Autism Speaks partners with The Color of Autism Foundation to support caregivers of autistic children in Detroit

Pamela Dixon

Families and caregivers in underserved, minority communities often struggle to access quality care, education and services for their autistic children. The World Health Organization (WHO) Caregiver Skills Training (CST) program is designed to support these families by giving them the skills and knowledge they need to care for their child’s unique needs and challenges. Now, Autism Speaks is partnering with The Color of Autism Foundation to deliver the CST program to families in Detroit, MI. 

In this Q&A, Pamela Dixon, Director of Clinical Services and Inclusion at Autism Speaks, discusses how Autism Speaks and The Color of Autism Foundation are collaborating to increase access to quality care among minority autism communities in Detroit. 

What are the biggest challenges facing autistic people of color in Detroit? How is The Color of Autism Foundation helping to meet the needs of this community? 

There are a lot of African American and Latino families in Michigan, but a scarcity of resources to serve these families. Many people struggle to access the knowledge, services and care that they need. Even though there’s mandated insurance coverage for autism services and therapies like applied behavior analysis (ABA) in the state of Michigan, providers can be difficult to access and often lack the cultural competency to serve these communities well.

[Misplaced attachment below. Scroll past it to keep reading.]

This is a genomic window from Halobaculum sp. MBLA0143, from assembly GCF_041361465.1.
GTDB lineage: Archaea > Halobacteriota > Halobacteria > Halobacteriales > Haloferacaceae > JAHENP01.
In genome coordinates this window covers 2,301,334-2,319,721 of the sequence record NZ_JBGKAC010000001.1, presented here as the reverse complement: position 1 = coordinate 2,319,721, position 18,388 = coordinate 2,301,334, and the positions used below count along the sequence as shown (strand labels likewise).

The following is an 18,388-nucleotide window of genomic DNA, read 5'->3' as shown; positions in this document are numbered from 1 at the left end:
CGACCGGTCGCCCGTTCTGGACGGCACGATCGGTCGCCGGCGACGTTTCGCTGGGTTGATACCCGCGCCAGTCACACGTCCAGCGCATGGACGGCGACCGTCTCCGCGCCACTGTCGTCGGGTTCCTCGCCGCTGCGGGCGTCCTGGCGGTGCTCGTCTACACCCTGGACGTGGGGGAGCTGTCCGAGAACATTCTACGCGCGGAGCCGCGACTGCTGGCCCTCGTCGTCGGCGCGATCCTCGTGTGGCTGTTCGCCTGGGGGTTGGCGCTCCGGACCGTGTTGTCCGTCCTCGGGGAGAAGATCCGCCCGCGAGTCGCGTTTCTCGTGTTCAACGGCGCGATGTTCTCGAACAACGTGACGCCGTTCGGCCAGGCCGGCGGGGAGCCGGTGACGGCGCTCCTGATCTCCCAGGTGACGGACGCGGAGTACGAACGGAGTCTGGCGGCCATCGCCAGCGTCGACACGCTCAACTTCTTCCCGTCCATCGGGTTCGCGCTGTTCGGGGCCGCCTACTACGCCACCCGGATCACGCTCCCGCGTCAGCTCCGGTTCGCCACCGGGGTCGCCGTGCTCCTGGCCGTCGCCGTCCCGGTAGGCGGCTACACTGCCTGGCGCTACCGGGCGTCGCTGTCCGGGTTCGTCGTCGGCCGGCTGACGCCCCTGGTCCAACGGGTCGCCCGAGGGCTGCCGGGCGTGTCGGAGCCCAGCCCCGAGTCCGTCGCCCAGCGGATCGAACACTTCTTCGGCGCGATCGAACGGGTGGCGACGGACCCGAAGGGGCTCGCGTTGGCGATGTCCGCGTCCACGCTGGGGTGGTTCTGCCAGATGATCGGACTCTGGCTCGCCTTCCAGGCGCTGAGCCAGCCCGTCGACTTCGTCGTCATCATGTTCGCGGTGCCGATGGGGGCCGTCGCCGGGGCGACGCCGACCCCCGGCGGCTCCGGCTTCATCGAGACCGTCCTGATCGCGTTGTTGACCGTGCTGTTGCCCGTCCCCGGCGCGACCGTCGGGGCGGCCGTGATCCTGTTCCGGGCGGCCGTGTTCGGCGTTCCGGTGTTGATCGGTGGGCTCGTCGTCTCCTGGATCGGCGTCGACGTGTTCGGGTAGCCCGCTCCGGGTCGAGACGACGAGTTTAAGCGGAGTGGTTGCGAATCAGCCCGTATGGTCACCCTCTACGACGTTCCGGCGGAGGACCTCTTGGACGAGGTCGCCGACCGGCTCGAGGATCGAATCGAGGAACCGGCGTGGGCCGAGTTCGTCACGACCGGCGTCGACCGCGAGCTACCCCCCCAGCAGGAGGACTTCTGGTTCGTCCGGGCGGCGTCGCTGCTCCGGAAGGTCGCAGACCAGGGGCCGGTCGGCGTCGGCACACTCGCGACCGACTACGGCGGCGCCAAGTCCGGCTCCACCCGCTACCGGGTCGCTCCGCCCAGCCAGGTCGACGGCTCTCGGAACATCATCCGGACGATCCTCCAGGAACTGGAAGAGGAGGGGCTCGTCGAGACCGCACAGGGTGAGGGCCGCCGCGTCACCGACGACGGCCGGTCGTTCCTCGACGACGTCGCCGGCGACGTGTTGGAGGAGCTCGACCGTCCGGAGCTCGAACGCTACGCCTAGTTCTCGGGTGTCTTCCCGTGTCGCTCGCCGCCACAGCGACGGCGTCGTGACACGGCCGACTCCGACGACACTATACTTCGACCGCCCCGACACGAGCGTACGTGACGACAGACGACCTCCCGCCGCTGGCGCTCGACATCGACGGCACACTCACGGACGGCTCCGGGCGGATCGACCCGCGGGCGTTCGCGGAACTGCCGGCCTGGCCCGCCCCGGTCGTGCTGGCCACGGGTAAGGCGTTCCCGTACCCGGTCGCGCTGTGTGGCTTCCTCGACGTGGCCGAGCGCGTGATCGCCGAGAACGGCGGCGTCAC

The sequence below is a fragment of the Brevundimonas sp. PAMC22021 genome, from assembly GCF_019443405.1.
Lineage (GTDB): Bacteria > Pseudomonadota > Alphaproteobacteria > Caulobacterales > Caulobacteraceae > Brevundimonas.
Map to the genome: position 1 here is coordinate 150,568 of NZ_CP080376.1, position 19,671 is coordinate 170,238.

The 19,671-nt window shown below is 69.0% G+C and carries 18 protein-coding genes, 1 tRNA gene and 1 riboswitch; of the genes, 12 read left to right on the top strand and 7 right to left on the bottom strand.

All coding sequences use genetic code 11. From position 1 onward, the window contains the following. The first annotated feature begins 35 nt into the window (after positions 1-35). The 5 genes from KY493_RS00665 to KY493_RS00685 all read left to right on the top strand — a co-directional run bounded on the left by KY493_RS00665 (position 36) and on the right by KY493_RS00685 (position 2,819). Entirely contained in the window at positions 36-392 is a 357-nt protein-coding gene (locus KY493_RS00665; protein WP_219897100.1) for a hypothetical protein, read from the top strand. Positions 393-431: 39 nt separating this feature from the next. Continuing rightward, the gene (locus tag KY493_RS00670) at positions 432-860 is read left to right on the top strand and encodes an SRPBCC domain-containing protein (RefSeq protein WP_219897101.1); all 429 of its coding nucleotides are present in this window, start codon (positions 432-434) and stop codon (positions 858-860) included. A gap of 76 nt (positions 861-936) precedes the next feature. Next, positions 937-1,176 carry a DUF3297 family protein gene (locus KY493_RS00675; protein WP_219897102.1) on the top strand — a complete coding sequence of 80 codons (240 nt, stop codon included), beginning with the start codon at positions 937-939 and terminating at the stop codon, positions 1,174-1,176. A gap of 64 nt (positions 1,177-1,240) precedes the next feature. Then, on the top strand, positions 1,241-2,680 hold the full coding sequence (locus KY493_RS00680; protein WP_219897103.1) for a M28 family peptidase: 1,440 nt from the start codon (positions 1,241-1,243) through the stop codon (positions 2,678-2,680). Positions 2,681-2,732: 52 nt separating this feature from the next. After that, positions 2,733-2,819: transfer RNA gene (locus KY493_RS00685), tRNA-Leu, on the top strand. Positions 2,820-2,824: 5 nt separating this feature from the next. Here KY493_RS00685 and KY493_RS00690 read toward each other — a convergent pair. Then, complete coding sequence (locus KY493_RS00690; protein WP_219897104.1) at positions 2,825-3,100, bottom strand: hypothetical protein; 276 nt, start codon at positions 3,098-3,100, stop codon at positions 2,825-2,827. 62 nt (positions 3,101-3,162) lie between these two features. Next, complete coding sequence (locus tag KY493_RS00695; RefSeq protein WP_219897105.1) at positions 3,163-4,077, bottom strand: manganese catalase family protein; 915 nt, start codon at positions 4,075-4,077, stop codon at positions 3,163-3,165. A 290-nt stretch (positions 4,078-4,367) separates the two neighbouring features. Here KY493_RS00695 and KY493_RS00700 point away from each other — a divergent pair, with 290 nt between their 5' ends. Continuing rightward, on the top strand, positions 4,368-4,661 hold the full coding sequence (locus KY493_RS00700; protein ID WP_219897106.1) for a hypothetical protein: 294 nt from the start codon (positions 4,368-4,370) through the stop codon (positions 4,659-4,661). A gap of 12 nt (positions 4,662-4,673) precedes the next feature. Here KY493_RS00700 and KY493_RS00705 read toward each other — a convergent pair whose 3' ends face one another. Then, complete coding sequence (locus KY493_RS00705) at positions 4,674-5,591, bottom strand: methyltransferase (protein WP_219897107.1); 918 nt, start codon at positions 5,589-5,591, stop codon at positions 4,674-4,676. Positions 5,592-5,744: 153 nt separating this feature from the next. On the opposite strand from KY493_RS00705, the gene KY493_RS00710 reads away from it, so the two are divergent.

Sometimes, families elect not to continue services because communication is too difficult between them and their providers. The Color of Autism Foundation helps families overcome these challenges by teaching them what to expect and how to navigate service systems. They help families make decisions to ensure they receive the best quality care possible. 

Can you tell me about Autism Speaks’ partnership with The Color of Autism Foundation? 

Autism Speaks is partnering with The Color of Autism Foundation to implement the CST program in Detroit. We secured some funding from Michigan organizations to pilot the CST program among a handful of families in the Detroit area.  

The Color of Autism Foundation is helping us identify providers who can lead the trainings and recruit families to participate. We expect to have the providers fully trained in May so we can begin the sessions with families. 

The Foundation is also engaging a parent advisory group that will adapt two of our Autism Speaks resources to be more culturally specific for African American families. The group will evaluate the resources through their lens and suggest changes to make them more accessible to the Black community. 

What does the CST program look like? 

The CST program consists of nine group sessions and individual home visits led by trained non-specialists, such as community-based workers or educators. The program takes a family-oriented approach and is focused on training caregivers how to use daily routines and play as opportunities for learning and development. The sessions will focus on social engagement, communication, daily living skills, behavior management, and caregiver self-care and problem solving. 

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